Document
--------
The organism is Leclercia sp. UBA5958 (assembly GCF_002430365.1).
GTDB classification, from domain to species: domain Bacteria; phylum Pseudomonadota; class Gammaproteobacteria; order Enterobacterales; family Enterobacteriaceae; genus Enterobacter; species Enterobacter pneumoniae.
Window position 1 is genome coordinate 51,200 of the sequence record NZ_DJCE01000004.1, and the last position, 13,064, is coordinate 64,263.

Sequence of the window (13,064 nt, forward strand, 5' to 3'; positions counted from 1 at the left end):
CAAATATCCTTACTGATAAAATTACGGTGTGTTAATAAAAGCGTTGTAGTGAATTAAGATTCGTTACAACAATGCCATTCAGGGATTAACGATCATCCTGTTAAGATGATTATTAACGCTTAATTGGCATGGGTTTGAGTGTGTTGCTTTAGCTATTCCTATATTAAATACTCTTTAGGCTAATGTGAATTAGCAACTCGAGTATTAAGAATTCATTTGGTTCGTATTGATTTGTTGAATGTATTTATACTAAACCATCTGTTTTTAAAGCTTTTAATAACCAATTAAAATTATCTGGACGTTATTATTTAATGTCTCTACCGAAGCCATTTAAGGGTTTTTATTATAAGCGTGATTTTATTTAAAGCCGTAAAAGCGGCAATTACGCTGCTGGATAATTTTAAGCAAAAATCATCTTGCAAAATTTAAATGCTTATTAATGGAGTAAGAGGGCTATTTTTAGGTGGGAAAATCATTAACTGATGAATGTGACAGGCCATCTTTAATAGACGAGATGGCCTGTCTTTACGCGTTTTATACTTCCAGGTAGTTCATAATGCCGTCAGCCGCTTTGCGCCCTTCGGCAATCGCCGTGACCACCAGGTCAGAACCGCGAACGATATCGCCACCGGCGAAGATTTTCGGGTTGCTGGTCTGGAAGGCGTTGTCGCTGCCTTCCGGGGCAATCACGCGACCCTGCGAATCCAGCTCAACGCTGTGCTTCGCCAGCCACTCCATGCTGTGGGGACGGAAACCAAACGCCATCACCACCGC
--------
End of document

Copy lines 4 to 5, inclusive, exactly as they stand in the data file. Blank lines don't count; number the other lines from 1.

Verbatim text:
Sequence of the window (13,064 nt, forward strand, 5' to 3'; positions counted from 1 at the left end):
CAAATATCCTTACTGATAAAATTACGGTGTGTTAATAAAAGCGTTGTAGTGAATTAAGATTCGTTACAACAATGCCATTCAGGGATTAACGATCATCCTGTTAAGATGATTATTAACGCTTAATTGGCATGGGTTTGAGTGTGTTGCTTTAGCTATTCCTATATTAAATACTCTTTAGGCTAATGTGAATTAGCAACTCGAGTATTAAGAATTCATTTGGTTCGTATTGATTTGTTGAATGTATTTATACTAAACCATCTGTTTTTAAAGCTTTTAATAACCAATTAAAATTATCTGGACGTTATTATTTAATGTCTCTACCGAAGCCATTTAAGGGTTTTTATTATAAGCGTGATTTTATTTAAAGCCGTAAAAGCGGCAATTACGCTGCTGGATAATTTTAAGCAAAAATCATCTTGCAAAATTTAAATGCTTATTAATGGAGTAAGAGGGCTATTTTTAGGTGGGAAAATCATTAACTGATGAATGTGACAGGCCATCTTTAATAGACGAGATGGCCTGTCTTTACGCGTTTTATACTTCCAGGTAGTTCATAATGCCGTCAGCCGCTTTGCGCCCTTCGGCAATCGCCGTGACCACCAGGTCAGAACCGCGAACGATATCGCCACCGGCGAAGATTTTCGGGTTGCTGGTCTGGAAGGCGTTGTCGCTGCCTTCCGGGGCAATCACGCGACCCTGCGAATCCAGCTCAACGCTGTGCTTCGCCAGCCACTCCATGCTGTGGGGACGGAAACCAAACGCCATCACCACCGC